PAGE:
Eighteen rhino have been found slaughtered at a top game park, with their horns cut off, and environmentalists are pouring scorn on the official explanation for the massacre.
Limpopo's Department of Environmental Affairs said yesterday officials had stumbled across the rhino remains on the Letaba Ranch Game Reserve during a "routine census" in the past two weeks.
A preliminary investigation revealed that the rhino were killed on the 42000ha reserve attached to the Kruger National Park between 2005 and 2008.
The department said yesterday officials undertook a "routine" game "census" over the last two weeks, during which they discovered the carcasses.
But spokesman Joshua Kwapa admitted that some of the rhino carcasses had not yet decomposed, casting doubt on the official timeline of the killing of the animals.
News of the latest rhino killings broke as the country battles sophisticated poaching syndicates which feed the trade in rhino horn.
SA National Parks spokesman Wanda Mkutshulwa said that, as of Saturday, 261 rhino had been killed for their horns this year. This excludes the 18 discovered at Letaba. In comparison, 122 were killed last year, and 83 in 2008.
Said Kwapa: "We found [the dead rhinos] a week or two ago. Some of them are just bones ... Nine of the 18 were in our register and we could account for them. We are still investigating the other nine, to account for them. We have launched a thorough investigation to try to understand what happened."
Letaba employees, who said park officials were "startled" by the discovery of so many dead rhino, added that only after an "intensive" investigation would they be able to say exactly what happened.
But Faan Coetzee, rhino security project manager of the Endangered Wildlife Trust, questioned Letaba's security, asking if it was possible to go for more than five years without discovering "so many carcasses".
"It is very disappointing to hear something like that. Their security is questionable. How can they go for five years without discovering them? There is something they are not telling us," he said.
Letaba is part of Limpopo's Ivory Trail tourist route, popular with international and local visitors.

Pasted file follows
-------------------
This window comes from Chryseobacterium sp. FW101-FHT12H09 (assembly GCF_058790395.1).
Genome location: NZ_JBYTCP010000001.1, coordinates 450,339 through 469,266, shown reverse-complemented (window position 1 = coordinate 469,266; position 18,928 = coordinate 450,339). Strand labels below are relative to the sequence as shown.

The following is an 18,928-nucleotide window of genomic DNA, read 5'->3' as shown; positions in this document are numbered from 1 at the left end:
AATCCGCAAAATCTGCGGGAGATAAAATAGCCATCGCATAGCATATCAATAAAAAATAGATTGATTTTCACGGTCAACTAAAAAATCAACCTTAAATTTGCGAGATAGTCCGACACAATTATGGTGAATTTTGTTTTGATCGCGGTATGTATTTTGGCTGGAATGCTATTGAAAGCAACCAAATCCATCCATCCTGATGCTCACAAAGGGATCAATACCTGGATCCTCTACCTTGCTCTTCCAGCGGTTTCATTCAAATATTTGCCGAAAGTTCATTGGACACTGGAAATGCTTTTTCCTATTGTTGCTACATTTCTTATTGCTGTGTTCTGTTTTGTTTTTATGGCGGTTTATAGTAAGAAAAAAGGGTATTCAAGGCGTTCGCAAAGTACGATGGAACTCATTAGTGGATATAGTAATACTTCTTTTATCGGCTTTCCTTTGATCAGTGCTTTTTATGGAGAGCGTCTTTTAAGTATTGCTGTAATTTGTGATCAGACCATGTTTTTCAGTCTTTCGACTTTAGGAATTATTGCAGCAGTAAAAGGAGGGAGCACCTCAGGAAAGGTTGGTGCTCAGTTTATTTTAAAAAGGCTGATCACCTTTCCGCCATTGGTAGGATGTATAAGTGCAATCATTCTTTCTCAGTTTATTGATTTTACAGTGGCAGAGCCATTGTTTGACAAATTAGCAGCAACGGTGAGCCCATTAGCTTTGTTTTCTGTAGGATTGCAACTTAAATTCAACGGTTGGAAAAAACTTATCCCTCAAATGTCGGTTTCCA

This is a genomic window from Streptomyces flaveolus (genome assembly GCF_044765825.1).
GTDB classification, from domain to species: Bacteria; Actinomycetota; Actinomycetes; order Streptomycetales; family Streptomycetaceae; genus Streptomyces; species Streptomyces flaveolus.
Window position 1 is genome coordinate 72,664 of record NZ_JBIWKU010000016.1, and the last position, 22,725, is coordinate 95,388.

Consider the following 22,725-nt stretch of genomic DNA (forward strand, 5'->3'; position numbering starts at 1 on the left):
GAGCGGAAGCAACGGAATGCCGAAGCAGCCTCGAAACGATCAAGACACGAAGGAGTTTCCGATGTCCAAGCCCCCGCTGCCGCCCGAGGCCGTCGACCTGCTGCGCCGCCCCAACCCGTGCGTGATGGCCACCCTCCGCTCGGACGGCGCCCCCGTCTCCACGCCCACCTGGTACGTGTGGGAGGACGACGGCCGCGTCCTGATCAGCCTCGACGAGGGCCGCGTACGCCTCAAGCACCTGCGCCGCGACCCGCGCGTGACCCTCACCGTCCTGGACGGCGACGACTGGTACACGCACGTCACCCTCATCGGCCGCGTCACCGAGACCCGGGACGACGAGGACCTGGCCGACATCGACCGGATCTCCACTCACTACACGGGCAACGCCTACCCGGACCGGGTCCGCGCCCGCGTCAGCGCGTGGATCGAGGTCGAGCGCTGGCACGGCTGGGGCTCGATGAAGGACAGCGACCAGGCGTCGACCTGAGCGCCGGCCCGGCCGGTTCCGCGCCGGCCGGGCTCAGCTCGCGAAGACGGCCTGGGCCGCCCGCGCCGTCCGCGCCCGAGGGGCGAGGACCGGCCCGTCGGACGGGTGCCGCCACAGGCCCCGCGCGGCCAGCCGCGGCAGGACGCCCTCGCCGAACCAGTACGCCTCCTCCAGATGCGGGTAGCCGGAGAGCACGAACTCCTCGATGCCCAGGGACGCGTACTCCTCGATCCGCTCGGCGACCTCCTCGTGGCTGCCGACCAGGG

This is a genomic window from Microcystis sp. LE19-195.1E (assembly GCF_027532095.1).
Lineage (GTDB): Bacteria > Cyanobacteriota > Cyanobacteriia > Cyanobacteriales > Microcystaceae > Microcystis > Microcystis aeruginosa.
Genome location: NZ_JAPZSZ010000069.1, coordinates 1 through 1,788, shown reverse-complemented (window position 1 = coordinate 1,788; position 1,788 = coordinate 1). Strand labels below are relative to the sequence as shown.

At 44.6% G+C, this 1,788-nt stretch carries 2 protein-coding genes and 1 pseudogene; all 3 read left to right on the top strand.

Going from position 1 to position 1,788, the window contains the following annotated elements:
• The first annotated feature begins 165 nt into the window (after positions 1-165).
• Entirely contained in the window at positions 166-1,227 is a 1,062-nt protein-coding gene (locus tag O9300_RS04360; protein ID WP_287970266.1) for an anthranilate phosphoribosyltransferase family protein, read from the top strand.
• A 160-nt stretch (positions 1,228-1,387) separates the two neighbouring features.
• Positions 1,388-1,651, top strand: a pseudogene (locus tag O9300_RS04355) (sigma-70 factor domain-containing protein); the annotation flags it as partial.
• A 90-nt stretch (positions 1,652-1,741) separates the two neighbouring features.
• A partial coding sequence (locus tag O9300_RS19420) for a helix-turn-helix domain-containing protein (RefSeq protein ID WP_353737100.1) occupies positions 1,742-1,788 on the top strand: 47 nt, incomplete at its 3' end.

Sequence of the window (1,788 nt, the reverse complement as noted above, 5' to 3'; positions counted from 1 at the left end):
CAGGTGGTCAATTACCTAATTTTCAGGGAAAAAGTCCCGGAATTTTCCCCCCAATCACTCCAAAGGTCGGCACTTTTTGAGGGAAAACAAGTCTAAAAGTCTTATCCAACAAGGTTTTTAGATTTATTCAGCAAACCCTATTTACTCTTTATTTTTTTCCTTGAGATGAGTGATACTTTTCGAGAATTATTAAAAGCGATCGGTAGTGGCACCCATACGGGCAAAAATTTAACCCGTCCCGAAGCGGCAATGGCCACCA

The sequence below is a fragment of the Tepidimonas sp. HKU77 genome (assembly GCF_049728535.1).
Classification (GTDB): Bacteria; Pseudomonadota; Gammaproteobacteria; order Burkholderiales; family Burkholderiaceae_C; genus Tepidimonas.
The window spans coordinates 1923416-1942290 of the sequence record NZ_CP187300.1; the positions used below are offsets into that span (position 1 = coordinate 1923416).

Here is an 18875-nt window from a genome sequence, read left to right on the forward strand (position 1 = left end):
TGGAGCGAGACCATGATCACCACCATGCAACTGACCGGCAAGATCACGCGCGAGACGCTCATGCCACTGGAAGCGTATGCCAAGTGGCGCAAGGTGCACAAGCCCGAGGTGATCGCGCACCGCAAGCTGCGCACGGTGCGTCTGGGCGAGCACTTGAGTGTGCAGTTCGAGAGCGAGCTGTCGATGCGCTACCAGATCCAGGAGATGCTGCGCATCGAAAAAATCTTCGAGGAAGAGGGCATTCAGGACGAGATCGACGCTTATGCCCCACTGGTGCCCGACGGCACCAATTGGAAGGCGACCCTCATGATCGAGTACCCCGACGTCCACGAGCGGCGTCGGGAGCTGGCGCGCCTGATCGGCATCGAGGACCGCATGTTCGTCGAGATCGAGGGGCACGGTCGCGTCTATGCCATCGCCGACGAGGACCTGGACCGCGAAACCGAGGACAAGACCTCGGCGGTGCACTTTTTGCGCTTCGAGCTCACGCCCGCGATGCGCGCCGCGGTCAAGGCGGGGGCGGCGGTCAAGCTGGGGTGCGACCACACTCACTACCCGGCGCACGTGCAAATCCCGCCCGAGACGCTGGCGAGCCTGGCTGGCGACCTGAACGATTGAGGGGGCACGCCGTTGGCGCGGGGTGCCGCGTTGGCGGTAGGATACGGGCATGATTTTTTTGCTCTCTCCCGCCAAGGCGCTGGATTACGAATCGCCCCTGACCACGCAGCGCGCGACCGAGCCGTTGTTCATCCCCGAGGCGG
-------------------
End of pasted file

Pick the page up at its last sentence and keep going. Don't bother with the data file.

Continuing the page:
Kwapa was unable to say why nobody had noticed the carcasses, or if Letaba employed guards. He could also not say when the last game census was held, or how many rhino lived on the reserve, where animals can walk freely between the ranch and the tourism flagship, the Kruger National Park.
It was reported early this year that many provincially administered reserves in Limpopo were in chaos, with no rangers to combat poaching or the illegal gathering of firewood by villagers.
Earlier this year, a report titled "Hunting in South Africa, a Bloody Mess", by Animal Rights Africa, said that "Traffic, an organisation that monitors the illicit trade in wildlife and plants, showed that as many as 200 rhino horns might have been illegally laundered by hunters and hunting operators".
"Rhino poaching in South Africa has reached its highest level in modern times," the report said, adding that the animals were shot under the pretext of trophy hunting but their horns were sold on the traditional medicines market.
Mkutshulwa said 133 people had been arrested for rhino poaching in the past two years.
Police believe highly sophisticated syndicates, consisting of veterinarians, wildlife experts and game farmers, are involved in the trade.
A team of police officers and officials from the National Prosecuting Authority, SANParks, the Department of Home Affairs, the SA Revenue Service and game farm owners was assembled early this year.
Mkutshulwa did not want to reveal how they planned to catch the poachers because this would warn poachers of what to expect.
According to the Convention on International Trade in Endangered Species, trade in rhino horn is illegal.
But this has failed to stem demand for the powdered substance, used in Asian medicines and touted as a cure for cancer.
SANParks chief executive David Mabunda said in July that it was "no longer appropriate to refer to this spate of illegal killing as poaching, given the levels of sophistication, violence, precision and the money behind it".
"We are dealing with unprecedentedly high levels of organised crime, which the police and all security agencies are helping to defeat.
"We have worked hard to bring this species back from the brink of extinction and we will continue to defend it even if we become the last man standing."